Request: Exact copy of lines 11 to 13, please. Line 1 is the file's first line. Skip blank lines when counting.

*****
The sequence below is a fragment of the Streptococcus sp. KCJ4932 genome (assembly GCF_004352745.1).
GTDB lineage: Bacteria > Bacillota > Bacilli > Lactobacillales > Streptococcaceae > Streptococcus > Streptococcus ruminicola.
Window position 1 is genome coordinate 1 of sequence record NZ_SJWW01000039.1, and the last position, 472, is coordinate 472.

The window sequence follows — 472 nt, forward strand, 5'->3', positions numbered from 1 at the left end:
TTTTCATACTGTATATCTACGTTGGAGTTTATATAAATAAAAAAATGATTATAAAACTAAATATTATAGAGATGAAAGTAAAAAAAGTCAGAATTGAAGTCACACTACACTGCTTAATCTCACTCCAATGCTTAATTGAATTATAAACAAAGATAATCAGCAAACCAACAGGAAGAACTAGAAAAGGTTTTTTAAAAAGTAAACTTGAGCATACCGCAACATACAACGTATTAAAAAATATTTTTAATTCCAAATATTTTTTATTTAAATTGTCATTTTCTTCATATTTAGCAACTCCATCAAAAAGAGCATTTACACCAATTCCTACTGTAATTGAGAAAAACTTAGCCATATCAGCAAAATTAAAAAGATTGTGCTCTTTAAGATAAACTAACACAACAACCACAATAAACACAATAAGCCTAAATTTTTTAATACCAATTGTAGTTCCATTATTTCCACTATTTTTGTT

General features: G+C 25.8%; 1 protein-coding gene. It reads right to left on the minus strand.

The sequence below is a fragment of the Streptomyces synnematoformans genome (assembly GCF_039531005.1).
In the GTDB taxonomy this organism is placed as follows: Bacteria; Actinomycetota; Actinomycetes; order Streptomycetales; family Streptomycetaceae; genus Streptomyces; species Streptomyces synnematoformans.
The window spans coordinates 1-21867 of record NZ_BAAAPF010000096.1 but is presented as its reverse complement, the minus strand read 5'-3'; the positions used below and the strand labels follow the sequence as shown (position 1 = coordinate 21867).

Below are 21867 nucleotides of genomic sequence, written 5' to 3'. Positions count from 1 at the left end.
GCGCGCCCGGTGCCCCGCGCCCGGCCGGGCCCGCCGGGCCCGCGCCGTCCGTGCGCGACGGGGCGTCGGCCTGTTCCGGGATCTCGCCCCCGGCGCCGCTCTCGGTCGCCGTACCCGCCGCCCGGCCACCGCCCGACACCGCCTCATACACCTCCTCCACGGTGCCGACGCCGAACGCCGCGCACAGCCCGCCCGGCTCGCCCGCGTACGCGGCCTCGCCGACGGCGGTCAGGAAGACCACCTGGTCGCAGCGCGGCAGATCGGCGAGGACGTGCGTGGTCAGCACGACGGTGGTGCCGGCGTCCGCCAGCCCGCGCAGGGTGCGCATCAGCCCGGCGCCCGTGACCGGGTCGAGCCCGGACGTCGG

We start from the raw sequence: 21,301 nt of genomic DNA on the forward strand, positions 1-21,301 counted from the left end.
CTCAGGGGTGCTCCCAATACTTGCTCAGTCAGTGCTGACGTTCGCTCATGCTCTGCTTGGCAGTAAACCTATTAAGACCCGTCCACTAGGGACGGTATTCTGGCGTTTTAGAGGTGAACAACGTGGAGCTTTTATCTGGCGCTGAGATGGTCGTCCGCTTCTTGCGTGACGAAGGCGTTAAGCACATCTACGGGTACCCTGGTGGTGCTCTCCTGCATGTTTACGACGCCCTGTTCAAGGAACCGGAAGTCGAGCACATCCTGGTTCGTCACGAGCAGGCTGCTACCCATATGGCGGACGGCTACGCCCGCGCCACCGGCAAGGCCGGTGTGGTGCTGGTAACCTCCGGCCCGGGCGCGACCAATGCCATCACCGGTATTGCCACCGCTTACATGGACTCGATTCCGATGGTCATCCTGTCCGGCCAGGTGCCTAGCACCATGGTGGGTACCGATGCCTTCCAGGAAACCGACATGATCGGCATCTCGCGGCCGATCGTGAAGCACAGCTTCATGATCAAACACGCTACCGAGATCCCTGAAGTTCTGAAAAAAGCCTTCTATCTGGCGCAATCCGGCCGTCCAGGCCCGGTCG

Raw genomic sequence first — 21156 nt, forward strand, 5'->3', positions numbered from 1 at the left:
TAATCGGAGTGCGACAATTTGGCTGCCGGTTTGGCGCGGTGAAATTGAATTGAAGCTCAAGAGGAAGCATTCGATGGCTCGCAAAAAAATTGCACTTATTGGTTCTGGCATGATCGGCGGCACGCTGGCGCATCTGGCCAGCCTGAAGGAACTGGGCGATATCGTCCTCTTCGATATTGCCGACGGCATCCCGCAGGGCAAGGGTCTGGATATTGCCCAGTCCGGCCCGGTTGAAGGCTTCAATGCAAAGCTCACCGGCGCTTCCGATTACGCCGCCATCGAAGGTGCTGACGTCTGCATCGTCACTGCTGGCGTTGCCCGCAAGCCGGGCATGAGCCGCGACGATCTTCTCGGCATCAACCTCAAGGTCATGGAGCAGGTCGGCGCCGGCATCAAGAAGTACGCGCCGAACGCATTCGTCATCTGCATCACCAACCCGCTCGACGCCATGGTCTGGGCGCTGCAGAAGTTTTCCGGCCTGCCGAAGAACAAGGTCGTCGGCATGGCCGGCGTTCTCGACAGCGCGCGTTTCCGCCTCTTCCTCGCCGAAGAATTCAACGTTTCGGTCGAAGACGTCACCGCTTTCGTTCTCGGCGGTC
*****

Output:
GCGCGCCCGGTGCCCCGCGCCCGGCCGGGCCCGCCGGGCCCGCGCCGTCCGTGCGCGACGGGGCGTCGGCCTGTTCCGGGATCTCGCCCCCGGCGCCGCTCTCGGTCGCCGTACCCGCCGCCCGGCCACCGCCCGACACCGCCTCATACACCTCCTCCACGGTGCCGACGCCGAACGCCGCGCACAGCCCGCCCGGCTCGCCCGCGTACGCGGCCTCGCCGACGGCGGTCAGGAAGACCACCTGGTCGCAGCGCGGCAGATCGGCGAGGACGTGCGTGGTCAGCACGACGGTGGTGCCGGCGTCCGCCAGCCCGCGCAGGGTGCGCATCAGCCCGGCGCCCGTGACCGGGTCGAGCCCGGACGTCGG

We start from the raw sequence: 21,301 nt of genomic DNA on the forward strand, positions 1-21,301 counted from the left end.
CTCAGGGGTGCTCCCAATACTTGCTCAGTCAGTGCTGACGTTCGCTCATGCTCTGCTTGGCAGTAAACCTATTAAGACCCGTCCACTAGGGACGGTATTCTGGCGTTTTAGAGGTGAACAACGTGGAGCTTTTATCTGGCGCTGAGATGGTCGTCCGCTTCTTGCGTGACGAAGGCGTTAAGCACATCTACGGGTACCCTGGTGGTGCTCTCCTGCATGTTTACGACGCCCTGTTCAAGGAACCGGAAGTCGAGCACATCCTGGTTCGTCACGAGCAGGCTGCTACCCATATGGCGGACGGCTACGCCCGCGCCACCGGCAAGGCCGGTGTGGTGCTGGTAACCTCCGGCCCGGGCGCGACCAATGCCATCACCGGTATTGCCACCGCTTACATGGACTCGATTCCGATGGTCATCCTGTCCGGCCAGGTGCCTAGCACCATGGTGGGTACCGATGCCTTCCAGGAAACCGACATGATCGGCATCTCGCGGCCGATCGTGAAGCACAGCTTCATGATCAAACACGCTACCGAGATCCCTGAAGTTCTGAAAAAAGCCTTCTATCTGGCGCAATCCGGCCGTCCAGGCCCGGTCG